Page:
After only a few months' practical experience with the new compounding system, Andrew Salmon can already say: “As our products must not show any fluctuations in color whatsoever, the extrusion system we were looking for obviously had to produce a particularly high quality of product. Many users advised us to invest in a Kombiplast from Coperion, especially as it is also distinguished by its gentle product handling. Today we are pleased to say that we made absolutely the right decision.”

Your contact:
Daniel Nagl, Phone: +49 (0)711 897 2502, e-Mail

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Coperion and Muhr have entered into an exclusive cooperation

High rate and high filling efficiency railcar loading systems

Railcar loading spreader unit
Railcar loading spreader unit

Coperion has been awarded a contract for the supply of high rate and high filling efficiency railcar loading systems for polyethylene pellets. Four loading stations will load railcars with a loading capacity of up to 400 t/h in 20 minutes or less to a filling efficiency of ≥95%.

The loading efficiency and capacity will be achieved with proven product spreading technology developed and patented by Erhard Muhr mbH from Brannenburg, Germany. Coperion and Muhr have entered into an exclusive cooperation for the development, marketing and implementation of railcar loading technology for polymer pellets.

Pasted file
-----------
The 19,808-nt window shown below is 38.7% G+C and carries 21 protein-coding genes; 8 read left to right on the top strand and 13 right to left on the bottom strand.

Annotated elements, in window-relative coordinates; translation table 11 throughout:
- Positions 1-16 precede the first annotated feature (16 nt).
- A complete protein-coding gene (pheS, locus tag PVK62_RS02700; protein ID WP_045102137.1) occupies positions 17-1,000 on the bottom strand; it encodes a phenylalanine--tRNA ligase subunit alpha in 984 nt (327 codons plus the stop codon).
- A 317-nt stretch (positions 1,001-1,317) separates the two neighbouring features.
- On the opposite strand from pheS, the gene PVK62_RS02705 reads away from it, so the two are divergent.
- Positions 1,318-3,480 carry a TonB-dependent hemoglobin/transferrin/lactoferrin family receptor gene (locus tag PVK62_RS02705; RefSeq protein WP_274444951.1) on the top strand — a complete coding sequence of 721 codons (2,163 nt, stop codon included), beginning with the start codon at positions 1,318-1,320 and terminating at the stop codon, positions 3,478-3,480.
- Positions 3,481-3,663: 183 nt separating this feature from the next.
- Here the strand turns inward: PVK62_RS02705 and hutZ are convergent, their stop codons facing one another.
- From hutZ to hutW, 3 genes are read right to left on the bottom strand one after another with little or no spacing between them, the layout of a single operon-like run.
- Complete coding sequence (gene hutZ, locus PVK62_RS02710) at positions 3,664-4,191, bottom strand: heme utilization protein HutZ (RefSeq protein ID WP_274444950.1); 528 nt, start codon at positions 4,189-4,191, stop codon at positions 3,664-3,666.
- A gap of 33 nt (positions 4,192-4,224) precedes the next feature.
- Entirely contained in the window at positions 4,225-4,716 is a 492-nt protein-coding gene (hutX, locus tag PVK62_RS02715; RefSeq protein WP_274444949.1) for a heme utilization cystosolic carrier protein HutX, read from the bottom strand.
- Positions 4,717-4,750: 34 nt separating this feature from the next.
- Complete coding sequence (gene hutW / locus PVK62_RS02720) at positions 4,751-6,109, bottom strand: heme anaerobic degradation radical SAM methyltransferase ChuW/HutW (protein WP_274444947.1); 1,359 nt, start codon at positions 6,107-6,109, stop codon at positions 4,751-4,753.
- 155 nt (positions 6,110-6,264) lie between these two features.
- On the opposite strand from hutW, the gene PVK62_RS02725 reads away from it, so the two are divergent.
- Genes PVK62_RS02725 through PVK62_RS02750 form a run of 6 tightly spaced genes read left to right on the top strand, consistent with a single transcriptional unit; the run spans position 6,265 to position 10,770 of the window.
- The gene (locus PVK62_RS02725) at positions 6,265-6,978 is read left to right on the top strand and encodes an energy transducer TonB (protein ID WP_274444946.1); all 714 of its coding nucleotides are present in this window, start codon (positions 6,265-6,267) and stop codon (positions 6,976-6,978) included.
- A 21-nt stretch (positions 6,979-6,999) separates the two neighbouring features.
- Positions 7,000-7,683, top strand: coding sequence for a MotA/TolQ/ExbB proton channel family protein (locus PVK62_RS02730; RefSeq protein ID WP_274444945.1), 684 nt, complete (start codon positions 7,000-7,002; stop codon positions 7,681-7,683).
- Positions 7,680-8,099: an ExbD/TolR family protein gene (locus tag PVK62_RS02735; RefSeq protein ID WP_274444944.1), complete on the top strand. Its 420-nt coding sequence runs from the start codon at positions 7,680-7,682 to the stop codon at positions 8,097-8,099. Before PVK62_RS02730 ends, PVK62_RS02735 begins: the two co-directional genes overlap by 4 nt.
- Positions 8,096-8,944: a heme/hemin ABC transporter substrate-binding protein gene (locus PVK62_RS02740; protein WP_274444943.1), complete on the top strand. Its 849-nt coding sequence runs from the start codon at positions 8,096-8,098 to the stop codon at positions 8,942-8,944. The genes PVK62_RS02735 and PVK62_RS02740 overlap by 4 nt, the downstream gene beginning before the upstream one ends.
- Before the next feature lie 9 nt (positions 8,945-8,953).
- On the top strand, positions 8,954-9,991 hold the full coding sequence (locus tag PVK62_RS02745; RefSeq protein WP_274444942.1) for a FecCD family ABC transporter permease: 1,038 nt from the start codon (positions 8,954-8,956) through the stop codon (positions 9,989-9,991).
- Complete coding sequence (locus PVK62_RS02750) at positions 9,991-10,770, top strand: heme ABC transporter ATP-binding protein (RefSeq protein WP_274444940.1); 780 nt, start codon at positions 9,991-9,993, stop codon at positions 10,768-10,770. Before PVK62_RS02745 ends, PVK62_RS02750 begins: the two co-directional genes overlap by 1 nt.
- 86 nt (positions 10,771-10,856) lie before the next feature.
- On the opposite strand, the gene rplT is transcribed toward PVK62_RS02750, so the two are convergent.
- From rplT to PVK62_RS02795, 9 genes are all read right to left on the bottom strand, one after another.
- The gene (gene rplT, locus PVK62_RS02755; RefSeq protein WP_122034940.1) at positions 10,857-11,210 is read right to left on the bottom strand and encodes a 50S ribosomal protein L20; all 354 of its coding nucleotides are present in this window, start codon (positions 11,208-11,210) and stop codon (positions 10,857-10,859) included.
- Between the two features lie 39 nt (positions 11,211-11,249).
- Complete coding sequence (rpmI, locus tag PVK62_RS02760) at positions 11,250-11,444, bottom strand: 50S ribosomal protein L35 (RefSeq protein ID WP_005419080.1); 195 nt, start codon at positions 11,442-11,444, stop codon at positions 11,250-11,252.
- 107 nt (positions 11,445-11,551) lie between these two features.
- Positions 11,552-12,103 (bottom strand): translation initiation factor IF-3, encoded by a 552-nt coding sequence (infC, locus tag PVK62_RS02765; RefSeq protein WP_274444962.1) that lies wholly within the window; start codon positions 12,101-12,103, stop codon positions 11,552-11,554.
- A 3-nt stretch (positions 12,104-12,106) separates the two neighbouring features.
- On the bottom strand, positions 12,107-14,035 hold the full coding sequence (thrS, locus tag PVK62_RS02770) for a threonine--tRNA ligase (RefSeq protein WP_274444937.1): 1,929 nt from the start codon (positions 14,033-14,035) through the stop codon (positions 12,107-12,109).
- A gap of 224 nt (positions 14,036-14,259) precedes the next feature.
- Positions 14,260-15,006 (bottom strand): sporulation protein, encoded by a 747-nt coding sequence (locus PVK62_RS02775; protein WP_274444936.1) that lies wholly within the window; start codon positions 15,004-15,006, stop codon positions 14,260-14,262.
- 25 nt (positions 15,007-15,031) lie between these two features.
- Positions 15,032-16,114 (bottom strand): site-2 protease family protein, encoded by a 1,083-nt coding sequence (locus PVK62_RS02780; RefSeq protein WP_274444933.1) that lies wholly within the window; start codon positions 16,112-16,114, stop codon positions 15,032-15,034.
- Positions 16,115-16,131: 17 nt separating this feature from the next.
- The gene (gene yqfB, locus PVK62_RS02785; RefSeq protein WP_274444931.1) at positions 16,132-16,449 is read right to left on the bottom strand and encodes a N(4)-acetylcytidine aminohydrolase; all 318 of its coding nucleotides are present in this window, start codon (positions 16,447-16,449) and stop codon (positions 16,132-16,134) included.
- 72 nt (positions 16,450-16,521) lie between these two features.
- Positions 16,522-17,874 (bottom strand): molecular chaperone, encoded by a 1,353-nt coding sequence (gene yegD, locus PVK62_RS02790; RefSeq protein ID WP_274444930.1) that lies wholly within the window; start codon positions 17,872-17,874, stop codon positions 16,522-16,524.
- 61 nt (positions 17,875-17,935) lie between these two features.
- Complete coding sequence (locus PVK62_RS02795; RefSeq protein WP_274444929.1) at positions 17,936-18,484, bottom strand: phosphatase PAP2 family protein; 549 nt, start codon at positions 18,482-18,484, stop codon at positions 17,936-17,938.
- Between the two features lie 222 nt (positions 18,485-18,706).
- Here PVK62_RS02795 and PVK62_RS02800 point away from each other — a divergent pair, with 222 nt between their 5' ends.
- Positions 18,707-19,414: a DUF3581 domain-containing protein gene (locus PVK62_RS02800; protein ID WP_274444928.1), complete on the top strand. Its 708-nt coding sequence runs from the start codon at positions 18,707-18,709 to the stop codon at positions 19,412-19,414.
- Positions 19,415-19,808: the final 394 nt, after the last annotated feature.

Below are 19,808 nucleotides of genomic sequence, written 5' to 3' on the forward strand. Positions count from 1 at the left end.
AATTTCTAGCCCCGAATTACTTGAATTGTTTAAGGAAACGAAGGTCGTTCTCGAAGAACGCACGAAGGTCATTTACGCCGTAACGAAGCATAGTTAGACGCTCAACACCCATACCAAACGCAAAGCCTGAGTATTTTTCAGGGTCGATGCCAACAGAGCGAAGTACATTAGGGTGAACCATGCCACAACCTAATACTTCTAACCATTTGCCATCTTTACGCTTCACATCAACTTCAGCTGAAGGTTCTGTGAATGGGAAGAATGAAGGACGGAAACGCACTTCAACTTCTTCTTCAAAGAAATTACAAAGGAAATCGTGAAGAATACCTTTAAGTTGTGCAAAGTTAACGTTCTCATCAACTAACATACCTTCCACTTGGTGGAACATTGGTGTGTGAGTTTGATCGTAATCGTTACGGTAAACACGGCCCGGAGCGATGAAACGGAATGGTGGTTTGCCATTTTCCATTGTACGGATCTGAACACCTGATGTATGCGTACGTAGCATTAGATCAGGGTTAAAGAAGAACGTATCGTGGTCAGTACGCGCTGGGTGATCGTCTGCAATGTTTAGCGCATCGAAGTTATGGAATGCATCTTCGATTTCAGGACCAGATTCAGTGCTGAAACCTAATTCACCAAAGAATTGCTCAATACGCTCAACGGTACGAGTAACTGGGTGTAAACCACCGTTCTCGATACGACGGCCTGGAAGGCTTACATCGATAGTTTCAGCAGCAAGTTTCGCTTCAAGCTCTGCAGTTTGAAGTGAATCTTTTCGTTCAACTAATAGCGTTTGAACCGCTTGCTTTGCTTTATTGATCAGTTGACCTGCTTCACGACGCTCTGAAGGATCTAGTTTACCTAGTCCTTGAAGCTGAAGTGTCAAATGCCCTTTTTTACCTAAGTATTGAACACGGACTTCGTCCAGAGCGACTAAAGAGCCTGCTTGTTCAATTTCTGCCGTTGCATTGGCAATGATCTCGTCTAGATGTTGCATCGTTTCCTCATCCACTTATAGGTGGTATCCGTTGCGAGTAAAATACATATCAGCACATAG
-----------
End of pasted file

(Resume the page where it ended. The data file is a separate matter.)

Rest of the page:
The Muhr technology utilizes a novel spreader blade form that uses recoil forces to gently accelerate the pellets propelling them into the far corners of the railcar compartments. Extensive railcar loading tests in Coperion’s technical center including the new blade form have proven the high rate and filling efficiency as well as the gentle handling of the product characterized by a comparatively low spreader rotation speed.

Each of the four loading stations will be equipped with four individual loader sets each comprising a horizontal positioner, telescopic loader and the spreader. All four loader sets will operate simultaneously filling all 4 railcar compartments together.

Each loading station is equipped with fit for trade railcar scales to monitor the filling process, record the actual net product weight and to prevent overloading the railcar when filling with heavier products.